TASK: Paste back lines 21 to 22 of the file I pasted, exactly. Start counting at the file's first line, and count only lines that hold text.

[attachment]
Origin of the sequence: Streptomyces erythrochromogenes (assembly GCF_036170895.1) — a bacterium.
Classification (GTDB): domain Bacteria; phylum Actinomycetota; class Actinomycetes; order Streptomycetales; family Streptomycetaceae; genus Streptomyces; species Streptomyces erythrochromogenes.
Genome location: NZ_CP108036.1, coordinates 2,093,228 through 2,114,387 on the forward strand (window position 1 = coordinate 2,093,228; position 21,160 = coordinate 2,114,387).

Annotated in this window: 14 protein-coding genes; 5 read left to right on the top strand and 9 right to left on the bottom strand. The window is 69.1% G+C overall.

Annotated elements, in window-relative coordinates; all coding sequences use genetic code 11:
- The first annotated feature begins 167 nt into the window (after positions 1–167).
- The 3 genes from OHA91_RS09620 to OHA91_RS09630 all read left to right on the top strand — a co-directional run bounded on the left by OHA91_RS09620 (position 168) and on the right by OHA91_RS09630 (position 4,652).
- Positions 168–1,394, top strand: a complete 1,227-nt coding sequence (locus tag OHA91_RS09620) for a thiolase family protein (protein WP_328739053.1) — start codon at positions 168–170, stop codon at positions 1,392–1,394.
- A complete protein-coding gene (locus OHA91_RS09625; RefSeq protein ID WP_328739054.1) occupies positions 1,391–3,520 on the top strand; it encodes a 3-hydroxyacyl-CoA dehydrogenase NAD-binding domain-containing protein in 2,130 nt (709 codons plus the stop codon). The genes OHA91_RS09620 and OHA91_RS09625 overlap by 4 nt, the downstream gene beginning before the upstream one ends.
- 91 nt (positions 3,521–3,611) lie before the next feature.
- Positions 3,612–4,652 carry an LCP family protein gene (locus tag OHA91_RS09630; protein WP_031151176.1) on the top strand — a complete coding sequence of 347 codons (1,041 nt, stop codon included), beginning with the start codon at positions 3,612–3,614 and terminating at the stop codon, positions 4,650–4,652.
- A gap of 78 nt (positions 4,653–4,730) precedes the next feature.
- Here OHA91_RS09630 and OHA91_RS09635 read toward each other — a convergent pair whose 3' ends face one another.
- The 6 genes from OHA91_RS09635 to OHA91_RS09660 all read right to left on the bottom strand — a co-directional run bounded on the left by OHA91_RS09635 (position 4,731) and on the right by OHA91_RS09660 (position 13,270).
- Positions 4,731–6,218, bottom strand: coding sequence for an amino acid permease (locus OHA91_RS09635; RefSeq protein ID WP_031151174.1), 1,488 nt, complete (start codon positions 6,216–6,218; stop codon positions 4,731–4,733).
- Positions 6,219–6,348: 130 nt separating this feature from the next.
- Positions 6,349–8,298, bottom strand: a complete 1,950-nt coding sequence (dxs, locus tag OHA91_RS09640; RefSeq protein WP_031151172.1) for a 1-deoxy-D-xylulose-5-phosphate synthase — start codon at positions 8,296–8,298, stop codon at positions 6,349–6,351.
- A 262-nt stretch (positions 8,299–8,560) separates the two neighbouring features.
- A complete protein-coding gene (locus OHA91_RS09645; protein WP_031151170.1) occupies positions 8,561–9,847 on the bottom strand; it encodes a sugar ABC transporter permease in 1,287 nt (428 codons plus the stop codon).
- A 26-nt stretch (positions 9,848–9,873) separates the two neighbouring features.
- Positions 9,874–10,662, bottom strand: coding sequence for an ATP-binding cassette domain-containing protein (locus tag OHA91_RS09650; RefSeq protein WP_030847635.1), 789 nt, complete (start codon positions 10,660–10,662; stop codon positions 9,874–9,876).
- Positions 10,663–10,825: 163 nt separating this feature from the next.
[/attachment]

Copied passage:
- Positions 9,874–10,662, bottom strand: coding sequence for an ATP-binding cassette domain-containing protein (locus tag OHA91_RS09650; RefSeq protein WP_030847635.1), 789 nt, complete (start codon positions 10,660–10,662; stop codon positions 9,874–9,876).
- Positions 10,663–10,825: 163 nt separating this feature from the next.